To invert the phase of the FM frequency at every one frame, it is sufficient to add such circuit arrangement as shown by the dotted line in FIG. 3. That is, the frame pulses in phase and in opposite phase supplied from the flip-flop 47 are supplied to one input terminals of the NAND gates 58 and 59, while the output FM frequencies of the NOR gate 44 are directly supplied to the other input terminal of the NAND gate 58, and the NAND gate 59 is supplied at its other input terminal with the above output FM frequencies from the NOR gate 44 inverted by an inverting amplifier 60. Since the NAND gates 58 and 59 produce outputs alternately at every one frame, if these outputs are applied to a NOR gate 61 where their logic sum is calculated, the FM frequency whose phase is inverted at every one frame is produced therefrom.

Although not shown in FIG. 3, the laser sources, the optical system thereof, the recording disc, the driving apparatus, the servo apparatus and the like used in the invention are similar to those of FIG. 1 so that they are not shown in the figure and hence, they will not be described in detail.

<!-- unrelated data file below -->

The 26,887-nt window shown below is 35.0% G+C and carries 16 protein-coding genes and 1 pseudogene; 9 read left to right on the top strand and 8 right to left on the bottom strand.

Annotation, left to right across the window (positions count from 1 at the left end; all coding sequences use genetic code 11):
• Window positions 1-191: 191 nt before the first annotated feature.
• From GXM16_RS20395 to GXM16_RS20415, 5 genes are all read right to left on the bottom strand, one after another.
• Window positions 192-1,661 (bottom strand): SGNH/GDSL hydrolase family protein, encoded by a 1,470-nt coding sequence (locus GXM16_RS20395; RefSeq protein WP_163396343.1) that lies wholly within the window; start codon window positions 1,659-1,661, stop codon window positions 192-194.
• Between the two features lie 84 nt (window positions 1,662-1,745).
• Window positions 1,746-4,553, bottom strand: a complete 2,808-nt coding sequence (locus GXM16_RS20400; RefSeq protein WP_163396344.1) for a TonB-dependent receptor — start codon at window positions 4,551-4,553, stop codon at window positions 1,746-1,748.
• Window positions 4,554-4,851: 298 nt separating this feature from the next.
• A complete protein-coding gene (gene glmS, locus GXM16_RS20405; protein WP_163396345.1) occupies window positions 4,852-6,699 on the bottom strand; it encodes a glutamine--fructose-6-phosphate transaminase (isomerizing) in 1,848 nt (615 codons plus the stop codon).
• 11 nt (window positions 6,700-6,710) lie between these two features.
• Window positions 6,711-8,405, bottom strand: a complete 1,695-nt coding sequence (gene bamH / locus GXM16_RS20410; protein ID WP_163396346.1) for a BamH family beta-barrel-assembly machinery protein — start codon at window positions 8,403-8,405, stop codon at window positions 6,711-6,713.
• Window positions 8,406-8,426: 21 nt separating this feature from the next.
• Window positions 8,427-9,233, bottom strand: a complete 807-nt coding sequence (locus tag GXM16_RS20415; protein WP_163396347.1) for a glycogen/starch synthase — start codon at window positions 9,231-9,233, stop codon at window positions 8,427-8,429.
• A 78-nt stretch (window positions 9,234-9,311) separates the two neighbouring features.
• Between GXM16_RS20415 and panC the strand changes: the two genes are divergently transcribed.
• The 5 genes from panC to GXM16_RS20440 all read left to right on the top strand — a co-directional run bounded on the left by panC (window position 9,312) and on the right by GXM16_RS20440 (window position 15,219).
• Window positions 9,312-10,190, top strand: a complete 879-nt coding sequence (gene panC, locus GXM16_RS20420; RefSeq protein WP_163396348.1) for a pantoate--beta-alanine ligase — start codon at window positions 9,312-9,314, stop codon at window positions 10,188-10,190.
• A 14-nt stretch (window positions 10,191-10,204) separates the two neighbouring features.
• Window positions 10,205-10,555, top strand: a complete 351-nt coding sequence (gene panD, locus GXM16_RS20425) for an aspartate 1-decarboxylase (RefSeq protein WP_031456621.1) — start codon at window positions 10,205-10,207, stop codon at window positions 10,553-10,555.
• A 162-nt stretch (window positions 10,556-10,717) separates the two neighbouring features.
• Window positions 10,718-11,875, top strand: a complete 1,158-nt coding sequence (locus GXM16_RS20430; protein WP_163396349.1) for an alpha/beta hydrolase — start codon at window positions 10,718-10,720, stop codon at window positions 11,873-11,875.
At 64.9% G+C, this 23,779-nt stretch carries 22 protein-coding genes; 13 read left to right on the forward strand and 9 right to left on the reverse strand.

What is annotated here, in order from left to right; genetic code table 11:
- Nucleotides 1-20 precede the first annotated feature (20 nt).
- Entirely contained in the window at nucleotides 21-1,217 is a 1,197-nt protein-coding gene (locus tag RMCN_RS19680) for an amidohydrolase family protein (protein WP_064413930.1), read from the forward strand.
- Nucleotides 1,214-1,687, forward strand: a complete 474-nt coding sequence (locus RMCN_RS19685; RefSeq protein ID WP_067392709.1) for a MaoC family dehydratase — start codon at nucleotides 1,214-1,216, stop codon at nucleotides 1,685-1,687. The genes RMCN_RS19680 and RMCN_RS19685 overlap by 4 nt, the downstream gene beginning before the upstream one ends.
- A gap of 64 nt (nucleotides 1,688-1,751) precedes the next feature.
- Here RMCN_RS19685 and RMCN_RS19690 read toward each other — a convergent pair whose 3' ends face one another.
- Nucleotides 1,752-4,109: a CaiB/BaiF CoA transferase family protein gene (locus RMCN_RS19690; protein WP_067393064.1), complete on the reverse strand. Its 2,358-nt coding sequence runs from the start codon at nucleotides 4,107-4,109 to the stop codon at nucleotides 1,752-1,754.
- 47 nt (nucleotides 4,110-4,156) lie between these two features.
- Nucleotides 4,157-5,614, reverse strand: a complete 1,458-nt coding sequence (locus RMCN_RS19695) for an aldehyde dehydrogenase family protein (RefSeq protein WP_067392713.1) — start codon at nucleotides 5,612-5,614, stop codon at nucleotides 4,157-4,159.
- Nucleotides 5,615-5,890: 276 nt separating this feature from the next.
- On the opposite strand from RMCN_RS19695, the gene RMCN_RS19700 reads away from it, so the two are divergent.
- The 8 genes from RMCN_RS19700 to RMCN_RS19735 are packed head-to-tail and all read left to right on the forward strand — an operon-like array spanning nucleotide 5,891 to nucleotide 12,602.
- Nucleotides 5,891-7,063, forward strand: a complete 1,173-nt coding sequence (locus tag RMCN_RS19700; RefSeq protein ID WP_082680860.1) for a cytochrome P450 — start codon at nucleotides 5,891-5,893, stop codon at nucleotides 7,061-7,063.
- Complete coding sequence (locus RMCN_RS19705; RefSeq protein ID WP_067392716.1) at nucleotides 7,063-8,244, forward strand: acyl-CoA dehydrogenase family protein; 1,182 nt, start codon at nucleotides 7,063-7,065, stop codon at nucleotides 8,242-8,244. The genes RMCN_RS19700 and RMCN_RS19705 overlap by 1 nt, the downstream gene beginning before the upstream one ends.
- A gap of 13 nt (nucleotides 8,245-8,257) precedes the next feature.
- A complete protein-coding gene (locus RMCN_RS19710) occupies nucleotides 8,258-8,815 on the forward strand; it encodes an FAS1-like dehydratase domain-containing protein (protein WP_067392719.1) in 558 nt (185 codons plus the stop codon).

While in the above description, the present invention is applied to the both of the periods of the video signal and the synchronizing signal, it is not necessary that the present invention is not limited to the above. That is, the video signal period of the video signal excluding the synchronizing signal period is not quantized similarly to the prior art apparatus, but it is possible they may be frequency-modulated directly.